Turkey-Cyprus power cable to link Akkuyu and Teknecik lines
ANKARA - Anadolu Agency
Turkish Cypriot Economy and Energy Minister Sunat Atun announced the route of the new interconnected power line between Turkey and Turkish Cyprus on Oct. 16.
Atun told state-run Anadolu Agency in an interview that the power line would be laid between a new transformer station based in Akkuyu in the southern province of Mersin and the Teknecik transformer station located in Turkish Cyprus.
He also confirmed that the final agreement on the project will be signed in a few months between Turkey and Turkish Cyprus. An energy protocol was signed to build the cable on Oct. 11, 2016 during the World Energy Congress in Istanbul.
The agreement not only includes the construction of the interconnected system but also involves the renewal of electricity infrastructure, development of electricity supply security, mutual cooperation on renewable energy, the application of electricity regulations as well as exploration of new oil and natural gas resources.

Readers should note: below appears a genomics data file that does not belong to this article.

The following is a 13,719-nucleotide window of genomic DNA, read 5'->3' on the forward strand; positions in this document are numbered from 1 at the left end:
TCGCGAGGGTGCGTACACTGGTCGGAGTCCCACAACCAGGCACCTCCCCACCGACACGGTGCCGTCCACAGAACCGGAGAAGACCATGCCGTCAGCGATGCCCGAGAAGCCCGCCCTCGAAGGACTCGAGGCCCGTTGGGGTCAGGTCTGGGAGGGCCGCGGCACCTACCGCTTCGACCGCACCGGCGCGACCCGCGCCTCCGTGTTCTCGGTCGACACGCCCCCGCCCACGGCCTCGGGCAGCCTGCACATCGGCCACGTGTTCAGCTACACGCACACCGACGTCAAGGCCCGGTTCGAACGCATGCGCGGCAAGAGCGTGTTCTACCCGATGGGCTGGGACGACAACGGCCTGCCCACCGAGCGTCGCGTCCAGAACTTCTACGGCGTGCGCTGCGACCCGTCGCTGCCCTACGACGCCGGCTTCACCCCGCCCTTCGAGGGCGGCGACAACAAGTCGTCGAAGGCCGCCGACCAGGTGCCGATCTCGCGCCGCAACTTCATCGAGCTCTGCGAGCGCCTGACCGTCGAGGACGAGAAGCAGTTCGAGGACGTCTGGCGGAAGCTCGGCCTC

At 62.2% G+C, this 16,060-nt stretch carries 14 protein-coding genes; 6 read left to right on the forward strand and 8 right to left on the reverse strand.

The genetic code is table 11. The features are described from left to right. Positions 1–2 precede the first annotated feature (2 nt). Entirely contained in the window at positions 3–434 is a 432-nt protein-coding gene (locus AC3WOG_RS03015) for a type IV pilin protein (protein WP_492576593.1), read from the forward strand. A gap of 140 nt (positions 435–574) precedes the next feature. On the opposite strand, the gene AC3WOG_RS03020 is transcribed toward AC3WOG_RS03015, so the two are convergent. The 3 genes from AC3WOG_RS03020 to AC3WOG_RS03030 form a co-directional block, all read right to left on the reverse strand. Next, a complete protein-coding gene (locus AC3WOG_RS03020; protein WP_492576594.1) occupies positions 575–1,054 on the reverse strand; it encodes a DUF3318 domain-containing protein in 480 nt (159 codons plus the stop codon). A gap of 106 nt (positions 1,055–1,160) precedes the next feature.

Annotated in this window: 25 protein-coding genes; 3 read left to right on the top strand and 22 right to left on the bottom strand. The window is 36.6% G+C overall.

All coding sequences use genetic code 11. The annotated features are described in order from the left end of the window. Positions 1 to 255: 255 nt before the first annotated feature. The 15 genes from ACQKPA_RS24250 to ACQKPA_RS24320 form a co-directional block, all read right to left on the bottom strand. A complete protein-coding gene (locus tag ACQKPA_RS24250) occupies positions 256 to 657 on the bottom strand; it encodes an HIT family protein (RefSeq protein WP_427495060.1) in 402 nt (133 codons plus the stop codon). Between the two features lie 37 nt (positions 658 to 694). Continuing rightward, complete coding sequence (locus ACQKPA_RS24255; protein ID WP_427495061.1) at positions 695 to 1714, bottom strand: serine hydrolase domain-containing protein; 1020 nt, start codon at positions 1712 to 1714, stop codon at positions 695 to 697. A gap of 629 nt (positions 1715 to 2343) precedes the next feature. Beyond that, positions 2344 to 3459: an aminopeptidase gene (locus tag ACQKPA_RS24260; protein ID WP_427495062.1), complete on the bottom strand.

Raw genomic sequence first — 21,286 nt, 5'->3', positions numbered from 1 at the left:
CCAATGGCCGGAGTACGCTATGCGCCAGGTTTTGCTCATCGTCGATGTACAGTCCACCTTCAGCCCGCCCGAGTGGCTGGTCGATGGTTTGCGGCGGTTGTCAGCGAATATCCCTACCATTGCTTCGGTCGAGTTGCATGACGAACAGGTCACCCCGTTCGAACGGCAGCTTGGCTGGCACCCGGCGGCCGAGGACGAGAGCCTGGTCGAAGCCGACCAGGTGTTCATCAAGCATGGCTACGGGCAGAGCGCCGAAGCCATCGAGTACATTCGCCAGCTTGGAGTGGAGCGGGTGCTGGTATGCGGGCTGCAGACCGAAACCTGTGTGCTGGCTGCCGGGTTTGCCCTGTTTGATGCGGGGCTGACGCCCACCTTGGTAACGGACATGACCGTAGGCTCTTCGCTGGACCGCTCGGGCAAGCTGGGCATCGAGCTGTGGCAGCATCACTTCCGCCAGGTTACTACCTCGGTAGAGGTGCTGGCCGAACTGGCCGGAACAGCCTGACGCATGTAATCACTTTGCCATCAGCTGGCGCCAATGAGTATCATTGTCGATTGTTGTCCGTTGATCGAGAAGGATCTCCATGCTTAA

“The final agreement will be signed before 2018, and following the agreement, construction will start the very next day,” Atun said.
The power line’s route will differ from that of the water supply project between Turkey and Turkish Cyprus, which was realized a few years ago. This project supplies 30 million cubic meters of water every year.
“The construction of the cable will take one and a half years, and laying the cable will require two months,” he said. But he explained that this timeframe could be cut down to six months if the cable does not have to be manufactured from scratch, and an alternative ready-to-lay cable can be found.
Atun explained that 98 percent of electricity production in Turkish Cyprus is based on fuel-oil combined cycle plants. Such production causes air pollution and negatively impacts the environment in the country whose economy is heavily reliant on tourism.
“The power cable will supply sustainability for Turkish Cyprus, not only for the environment but also financially,” he added.
“Turkish Cyprus pays $100 million for 2,000 tons of fuel oil every year. Fluctuations in the exchange rate and international price differentiations can change the electricity production cost. However, we will be able to receive electricity from Turkey based on a fixed price,” Atun said.
Based in Akkuyu, where Turkey’s first nuclear power plant will be, the transformer station will be located in the same region on the Mediterranean coast. The construction of the plant is estimated to start in 2018, and has an operational date set for the first reactor by 2023. The plant is expected to be up and running at full capacity by 2025.